Teachers flocked back to school on the Tuesday after Labor Day and aside from greeting colleagues each teacher and principal received their score under the state teacher/principal evaluation plan.
The system, called Advance, is described by the department,
Advance, New York City’s new system of teacher evaluation and development, was designed to provide the City’s teachers with accurate feedback on their performance and the support necessary to improve their practice, with the goal of improved student outcomes to ensure all students graduate college and career ready.
Though Advance was formally established on June 1, 2013 in alignment with the New York State Education Department’s education law 3012-c on teacher and school leader performance reviews, its design was informed by three years of pilot work in New York City’s schools. Advance uses multiple measures – including observations of classroom practice, review of teachers’ artifacts, student outcome data, and student feedback – to provide teachers, school leaders, and families with a more accurate understanding of teacher effectiveness than ever before.
As reported by Chalkbeat,
Ninety-eight percent of teachers statewide received top ratings, “effective” or “highly effective,” on the 60 percent of their evaluations made up primarily of observations, the data shows. Less than 1 percent of teachers earned the lowest rating on their observations.
Nearly nine times as many teachers, or about 4 percent, received low ratings on the 40 percent of their evaluations that use a combination of state and local tests.
Under the former “S” or “U,” satisfactory or unsatisfactory system, 2.7%, of teachers received a “U rating” for the 12-13 school year.
The percent of teachers in New York City rated “unsatisfactory/ineffective” dropped to 1%.for the 2013-14 school year.
There is a new two-level system of appeals of “ineffective” (“U”) ratings in New York City.
There are two different types of appeals in the new evaluation system: chancellor’s appeals and panel appeals. All teachers are entitled to a chancellor’s appeal. After talking to you and reviewing your forms and supporting documentation, the UFT will determine whether your case may be appropriate for a panel appeal.
A hearing office from the DOE’s Office of Appeals and Review, the same office that hears U rating appeals, will hear your case. Unlike the U rating appeals process, which can drag on for months, the DOE hearing officer has 30 days to issue a decision in a chancellor’s appeal.
The union can identify up to 13 percent of all Ineffective ratings each year to challenge on grounds of harassment or reasons not related to job performance.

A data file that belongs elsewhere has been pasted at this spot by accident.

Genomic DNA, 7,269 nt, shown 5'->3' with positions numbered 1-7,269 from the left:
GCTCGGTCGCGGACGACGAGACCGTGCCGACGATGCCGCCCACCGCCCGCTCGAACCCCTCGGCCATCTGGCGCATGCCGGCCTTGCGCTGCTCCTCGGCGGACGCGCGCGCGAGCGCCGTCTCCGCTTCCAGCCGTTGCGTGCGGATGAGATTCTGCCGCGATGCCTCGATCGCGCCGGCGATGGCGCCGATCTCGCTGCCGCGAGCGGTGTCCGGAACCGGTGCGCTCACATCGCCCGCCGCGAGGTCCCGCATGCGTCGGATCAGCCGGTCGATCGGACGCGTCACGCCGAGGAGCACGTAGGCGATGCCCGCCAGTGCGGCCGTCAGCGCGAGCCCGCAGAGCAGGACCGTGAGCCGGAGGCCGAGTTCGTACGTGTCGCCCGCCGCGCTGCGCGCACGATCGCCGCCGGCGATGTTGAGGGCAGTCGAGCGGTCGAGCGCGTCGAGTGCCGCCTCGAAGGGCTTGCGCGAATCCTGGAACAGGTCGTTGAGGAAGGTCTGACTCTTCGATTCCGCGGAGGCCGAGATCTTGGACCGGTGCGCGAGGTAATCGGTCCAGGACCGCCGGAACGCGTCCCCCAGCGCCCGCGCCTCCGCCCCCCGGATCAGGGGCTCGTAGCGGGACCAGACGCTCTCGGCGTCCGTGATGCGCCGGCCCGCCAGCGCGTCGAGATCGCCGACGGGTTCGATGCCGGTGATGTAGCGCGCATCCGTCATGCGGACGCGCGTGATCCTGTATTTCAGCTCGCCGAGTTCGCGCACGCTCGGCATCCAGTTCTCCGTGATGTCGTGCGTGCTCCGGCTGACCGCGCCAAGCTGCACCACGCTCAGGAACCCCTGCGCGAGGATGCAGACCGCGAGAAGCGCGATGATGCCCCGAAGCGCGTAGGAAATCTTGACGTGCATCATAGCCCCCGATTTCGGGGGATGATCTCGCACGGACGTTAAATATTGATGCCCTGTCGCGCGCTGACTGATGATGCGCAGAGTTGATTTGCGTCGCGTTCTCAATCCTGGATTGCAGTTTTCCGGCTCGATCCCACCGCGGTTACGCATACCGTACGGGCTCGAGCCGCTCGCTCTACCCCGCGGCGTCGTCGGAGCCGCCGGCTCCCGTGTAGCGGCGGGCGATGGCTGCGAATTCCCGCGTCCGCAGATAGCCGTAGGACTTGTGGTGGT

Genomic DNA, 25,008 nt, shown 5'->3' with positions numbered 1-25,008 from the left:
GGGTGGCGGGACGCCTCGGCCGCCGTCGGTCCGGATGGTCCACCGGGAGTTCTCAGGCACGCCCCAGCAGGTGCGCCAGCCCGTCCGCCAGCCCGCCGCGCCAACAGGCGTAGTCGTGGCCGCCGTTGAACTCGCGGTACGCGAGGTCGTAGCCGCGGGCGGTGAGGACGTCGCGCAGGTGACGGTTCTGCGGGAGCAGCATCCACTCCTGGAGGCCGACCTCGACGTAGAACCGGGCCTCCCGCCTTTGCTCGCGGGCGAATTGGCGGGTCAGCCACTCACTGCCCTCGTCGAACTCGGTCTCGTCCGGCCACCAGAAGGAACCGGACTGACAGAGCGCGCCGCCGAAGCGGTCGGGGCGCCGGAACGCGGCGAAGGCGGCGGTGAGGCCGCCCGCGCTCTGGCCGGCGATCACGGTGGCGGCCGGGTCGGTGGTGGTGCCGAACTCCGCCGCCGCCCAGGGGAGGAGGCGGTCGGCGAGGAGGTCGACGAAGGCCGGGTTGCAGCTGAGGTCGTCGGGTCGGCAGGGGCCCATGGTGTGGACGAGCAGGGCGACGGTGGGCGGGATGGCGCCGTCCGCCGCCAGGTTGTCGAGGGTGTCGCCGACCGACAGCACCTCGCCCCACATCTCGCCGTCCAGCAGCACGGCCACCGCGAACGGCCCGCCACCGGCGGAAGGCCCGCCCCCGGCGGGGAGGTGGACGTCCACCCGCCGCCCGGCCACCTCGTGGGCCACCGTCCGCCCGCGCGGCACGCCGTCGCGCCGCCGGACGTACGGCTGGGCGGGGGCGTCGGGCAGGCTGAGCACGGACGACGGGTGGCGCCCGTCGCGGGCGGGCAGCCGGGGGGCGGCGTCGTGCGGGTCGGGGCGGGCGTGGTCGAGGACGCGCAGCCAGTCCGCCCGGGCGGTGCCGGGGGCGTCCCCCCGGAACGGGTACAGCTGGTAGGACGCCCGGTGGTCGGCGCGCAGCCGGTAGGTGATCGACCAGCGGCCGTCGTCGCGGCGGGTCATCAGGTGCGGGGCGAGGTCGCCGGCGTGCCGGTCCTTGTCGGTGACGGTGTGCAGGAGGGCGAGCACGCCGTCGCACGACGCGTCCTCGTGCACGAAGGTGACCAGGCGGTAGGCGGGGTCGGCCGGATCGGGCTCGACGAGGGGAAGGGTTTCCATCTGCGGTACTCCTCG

These cases will be heard by a three-member panel comprised of a person selected by the DOE, a person selected by the UFT, and a neutral arbitrator.
While the number of teacher rated unsatisfactory exceeded 2000 in the 12-13 school year the number of teachers who faced dismissal charges for incompetence was under 100.
It is baffling that the Bloomberg administration did not vigorously pursue charges of imcompetence against teachers, in fact, department lawyers discouraged principals.
The new law (State Education Law 3012c) sets forth a process in which two consecutive ineffective ratings, and, if the year two independent validator agrees, the school district may bring dismissal charges,
If a teacher receives an ineffective rating for a school year in
which the teacher is in year two status and the independent validator
agrees, the district may bring a proceeding pursuant to sections three
thousand twenty and three thousand twenty-a of this article based on a
pattern of ineffective teaching or performance. In such proceeding, the
charges shall allege that the employing board has developed and
substantially implemented a teacher improvement plan in accordance with
subdivision four of this section for the employee following the
evaluation made for the year in which the employee was in year one
status and was rated ineffective. The pattern of ineffective teaching or
performance shall give rise to a rebuttable presumption of incompetence
and if the presumption is not successfully rebutted, the finding, absent
extraordinary circumstances, shall be just cause for removal.
One of the major criticisms of the new system is the instability of the scores. The swings in individual teacher scores can vary significantly from year to year – the bottom line: the 1% of teachers who received “ineffective” ratings in the 12-13 school year may NOT be the same teachers who received an “ineffective” rating for the 13-14 school year.
Since the students change every year and some teachers change grades taught the supposed impact of teachers on students can vary widely. If a teacher receives an “ineffective” rating due to low student scores on state tests a legal challenge may be sustained. Additionally an unanswerable question: is there a consistency in scoring among supervisory observers? Yes, all supervisors in New York City use the Danielson Frameworks; do they see lessons through the same lens? We don’t know.
The core question: does the evaluation score assist the teacher in improving their practice? The answer is a resounding “no.” Hopefully the principal meets with the teacher after every observation and informally during the school year and coaches the teacher; for example. does the lesson foster higher order thinking skills? Do questions move up the ladder from recall to analysis to comparison to inference to evaluation?
However, the grades on student tests scores (20%) and the local measures (20%) are baffling, neither teachers nor supervisors can tell a teacher why they got their grade and how the grade can be used for improvement.
Perhaps the 35% of New York State democratic voters who cast ballots for Zephyr Teachout will impact the Governor’s education policy … perhaps a teacher evaluation plan that both assesses practice and assists teachers in getting better.